Chris Wilton (Jonathan Rhys-Meyers), a retired pro tennis player tired of the game, is hired at an exclusive tennis club in London to give lessons to its wealthy members. He practices with Tom Hewett (Matthew Goode) and they become friendly. Chris says he loves opera, and Tom promptly invites him to the theater to see “La Traviata” – a tragedy – and to sit in his family’s box. There Chris meets Tom’s Sister, Chloe (Emily Mortimer) and she is immediately attracted.
When Chris visits the family’s country house he meets the gorgeous Nola Rice (Scarlett Johansson), Tom’s fiancé. Nola is a struggling American actress and Tom’s parents disapprove. A few weeks later, again at the country house, when Mrs. Hewitt (Penelope Wilton) insults Nola after a failed audition, she runs out into the rain. Chris, who is smitten with Nola, runs after her and seduces her.
Back and forth, back and forth, goes the plot point, like a tennis ball. Sometimes the ball hits the net, as the intro narrative tells us, and with some luck, it falls into the opponent’s court and you win; with bad luck, it falls back into yours, and you lose.
The family goes to see another Verdi opera, this time “Rigoletto”, another tragedy.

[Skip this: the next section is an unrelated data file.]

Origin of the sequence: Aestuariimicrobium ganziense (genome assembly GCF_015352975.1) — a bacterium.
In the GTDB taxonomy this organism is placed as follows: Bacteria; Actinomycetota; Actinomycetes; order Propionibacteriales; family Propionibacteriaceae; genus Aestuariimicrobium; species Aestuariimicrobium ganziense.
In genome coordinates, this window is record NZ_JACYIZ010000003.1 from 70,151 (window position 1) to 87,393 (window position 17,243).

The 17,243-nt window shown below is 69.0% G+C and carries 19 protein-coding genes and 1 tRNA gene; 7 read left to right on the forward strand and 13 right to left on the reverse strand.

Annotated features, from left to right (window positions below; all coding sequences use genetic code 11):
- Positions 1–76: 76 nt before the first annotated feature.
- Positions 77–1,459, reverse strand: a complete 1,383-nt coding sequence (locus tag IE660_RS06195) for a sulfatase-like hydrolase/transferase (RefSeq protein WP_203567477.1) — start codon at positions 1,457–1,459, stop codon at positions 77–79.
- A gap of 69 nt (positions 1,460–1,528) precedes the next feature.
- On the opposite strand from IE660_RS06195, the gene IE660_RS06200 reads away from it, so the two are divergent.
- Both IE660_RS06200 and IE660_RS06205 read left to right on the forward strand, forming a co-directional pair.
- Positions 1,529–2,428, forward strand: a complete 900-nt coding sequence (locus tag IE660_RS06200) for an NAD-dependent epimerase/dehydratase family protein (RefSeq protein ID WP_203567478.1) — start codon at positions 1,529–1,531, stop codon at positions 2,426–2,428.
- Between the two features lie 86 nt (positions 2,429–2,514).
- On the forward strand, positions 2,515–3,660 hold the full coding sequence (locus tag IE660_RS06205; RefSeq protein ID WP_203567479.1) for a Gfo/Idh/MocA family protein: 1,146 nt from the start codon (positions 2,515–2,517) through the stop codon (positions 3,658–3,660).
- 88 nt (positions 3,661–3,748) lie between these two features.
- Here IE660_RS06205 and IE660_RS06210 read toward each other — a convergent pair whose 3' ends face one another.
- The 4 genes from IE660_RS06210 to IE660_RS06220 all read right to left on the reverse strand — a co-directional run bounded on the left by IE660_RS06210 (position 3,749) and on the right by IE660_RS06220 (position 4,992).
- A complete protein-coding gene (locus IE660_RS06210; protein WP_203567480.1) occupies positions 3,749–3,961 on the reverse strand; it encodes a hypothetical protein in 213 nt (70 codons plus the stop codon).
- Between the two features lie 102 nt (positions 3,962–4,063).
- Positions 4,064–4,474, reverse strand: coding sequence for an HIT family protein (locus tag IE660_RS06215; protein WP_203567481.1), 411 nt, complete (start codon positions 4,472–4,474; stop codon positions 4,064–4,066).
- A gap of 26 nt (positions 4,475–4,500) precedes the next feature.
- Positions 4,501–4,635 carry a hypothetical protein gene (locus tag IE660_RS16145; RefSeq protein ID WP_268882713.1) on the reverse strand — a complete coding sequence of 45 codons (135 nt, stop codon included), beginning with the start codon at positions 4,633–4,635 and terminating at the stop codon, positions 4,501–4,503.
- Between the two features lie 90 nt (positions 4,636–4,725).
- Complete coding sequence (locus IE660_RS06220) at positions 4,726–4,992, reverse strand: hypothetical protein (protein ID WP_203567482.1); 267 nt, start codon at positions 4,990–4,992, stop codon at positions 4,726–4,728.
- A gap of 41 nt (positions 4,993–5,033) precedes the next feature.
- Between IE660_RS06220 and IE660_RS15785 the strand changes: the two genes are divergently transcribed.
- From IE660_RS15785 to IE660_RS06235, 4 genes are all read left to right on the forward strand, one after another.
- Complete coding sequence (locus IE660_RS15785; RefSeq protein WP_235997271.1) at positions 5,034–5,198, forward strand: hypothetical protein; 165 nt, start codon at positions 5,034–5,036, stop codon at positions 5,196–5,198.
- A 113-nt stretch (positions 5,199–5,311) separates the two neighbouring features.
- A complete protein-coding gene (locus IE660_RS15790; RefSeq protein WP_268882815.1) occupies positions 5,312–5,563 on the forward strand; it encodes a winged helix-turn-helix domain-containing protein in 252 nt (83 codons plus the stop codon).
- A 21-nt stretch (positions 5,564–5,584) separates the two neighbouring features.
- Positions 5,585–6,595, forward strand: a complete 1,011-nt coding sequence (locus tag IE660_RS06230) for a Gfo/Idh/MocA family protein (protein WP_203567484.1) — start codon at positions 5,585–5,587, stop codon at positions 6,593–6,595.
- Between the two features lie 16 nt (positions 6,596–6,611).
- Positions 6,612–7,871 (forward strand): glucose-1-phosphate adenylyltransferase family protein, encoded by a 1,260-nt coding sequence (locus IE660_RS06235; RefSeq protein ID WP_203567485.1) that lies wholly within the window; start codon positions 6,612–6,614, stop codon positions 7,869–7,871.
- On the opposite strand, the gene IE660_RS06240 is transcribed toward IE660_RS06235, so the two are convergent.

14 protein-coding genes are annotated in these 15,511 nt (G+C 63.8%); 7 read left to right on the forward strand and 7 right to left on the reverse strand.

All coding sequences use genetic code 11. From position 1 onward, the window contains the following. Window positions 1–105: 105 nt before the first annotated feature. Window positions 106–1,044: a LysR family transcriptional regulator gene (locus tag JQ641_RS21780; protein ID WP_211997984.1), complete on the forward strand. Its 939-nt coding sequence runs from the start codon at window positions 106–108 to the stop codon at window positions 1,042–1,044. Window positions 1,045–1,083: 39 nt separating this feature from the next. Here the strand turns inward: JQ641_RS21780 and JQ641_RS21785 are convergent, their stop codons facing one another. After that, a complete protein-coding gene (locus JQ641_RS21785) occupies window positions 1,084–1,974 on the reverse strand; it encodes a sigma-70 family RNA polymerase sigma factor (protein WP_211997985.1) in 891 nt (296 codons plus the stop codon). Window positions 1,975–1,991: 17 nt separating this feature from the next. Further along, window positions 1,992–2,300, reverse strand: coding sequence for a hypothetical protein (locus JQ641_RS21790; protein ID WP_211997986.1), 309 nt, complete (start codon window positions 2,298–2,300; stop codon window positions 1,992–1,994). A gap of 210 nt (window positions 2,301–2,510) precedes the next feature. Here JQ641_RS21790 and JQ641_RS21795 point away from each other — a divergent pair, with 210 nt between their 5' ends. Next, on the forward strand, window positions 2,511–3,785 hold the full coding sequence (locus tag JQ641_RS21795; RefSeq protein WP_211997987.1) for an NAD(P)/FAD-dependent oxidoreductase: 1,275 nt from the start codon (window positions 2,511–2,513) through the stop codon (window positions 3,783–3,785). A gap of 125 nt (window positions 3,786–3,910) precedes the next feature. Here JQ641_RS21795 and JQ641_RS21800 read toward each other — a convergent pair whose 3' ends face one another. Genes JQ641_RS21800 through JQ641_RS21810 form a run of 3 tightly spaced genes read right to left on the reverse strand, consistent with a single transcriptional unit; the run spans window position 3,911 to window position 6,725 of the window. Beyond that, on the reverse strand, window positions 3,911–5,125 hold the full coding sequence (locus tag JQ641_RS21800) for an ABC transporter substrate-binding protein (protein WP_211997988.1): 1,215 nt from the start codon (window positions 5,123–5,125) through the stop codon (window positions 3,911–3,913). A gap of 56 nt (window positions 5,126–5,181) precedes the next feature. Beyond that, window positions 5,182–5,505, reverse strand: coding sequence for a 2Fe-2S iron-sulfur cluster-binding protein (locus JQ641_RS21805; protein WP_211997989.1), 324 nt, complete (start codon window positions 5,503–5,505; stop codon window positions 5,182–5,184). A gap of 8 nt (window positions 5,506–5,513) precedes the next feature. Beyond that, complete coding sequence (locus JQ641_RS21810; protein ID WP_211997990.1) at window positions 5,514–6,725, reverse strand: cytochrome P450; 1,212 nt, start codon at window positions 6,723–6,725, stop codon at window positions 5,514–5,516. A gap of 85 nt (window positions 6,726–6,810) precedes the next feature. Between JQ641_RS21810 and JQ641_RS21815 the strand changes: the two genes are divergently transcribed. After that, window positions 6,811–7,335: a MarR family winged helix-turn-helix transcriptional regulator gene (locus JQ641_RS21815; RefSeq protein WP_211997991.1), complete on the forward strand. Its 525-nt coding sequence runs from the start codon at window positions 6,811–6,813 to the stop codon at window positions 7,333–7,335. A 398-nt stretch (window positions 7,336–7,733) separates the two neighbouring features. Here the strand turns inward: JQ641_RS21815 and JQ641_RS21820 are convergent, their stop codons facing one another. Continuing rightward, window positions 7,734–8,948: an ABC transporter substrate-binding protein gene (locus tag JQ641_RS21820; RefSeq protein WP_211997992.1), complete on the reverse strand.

Chris and Chloe marry and Chris takes a job at her father’s company. Tom, however, meets someone else and breaks it off with Nola. She disappears. For awhile.
And that’s all I can tell you. I went into the film thinking that Nola would be a siren, but …
I also went into the film with the words of critics in my ears: this is a new Woody Allen (who wrote and directed it) but it is not. It’s a re-make of Crimes and Misdemeanors without any humor (if one can call Allen’s neurotic behavior funny.) The theme continues to be existential angst over providence vs. luck, and over the consequences of the choices we make. I won’t give away the last half of the film, but if you know Crimes and Misdemeanors, you’ll see it’s footprints throughout.
The film is also a bit tedious. The tennis ball kept going back and forth, back and forth, like a neurotic person who cannot make up his mind about reality or if it really matters if we choose good or evil.
I thought Johansson was superb, as was Jonathan Rhys-Meyers as the cowardly and afflicted-for-the-wrong reasons, Chris.
Match Point is a well-made big-budget kind of film; it is worth the price of the ticket. But be prepared. It’s intense and in the end, rather sad in more ways than one. It would be a good film, like Crimes and Misdemeanors, to have a conversation about.
Leave a comment
No comments yet.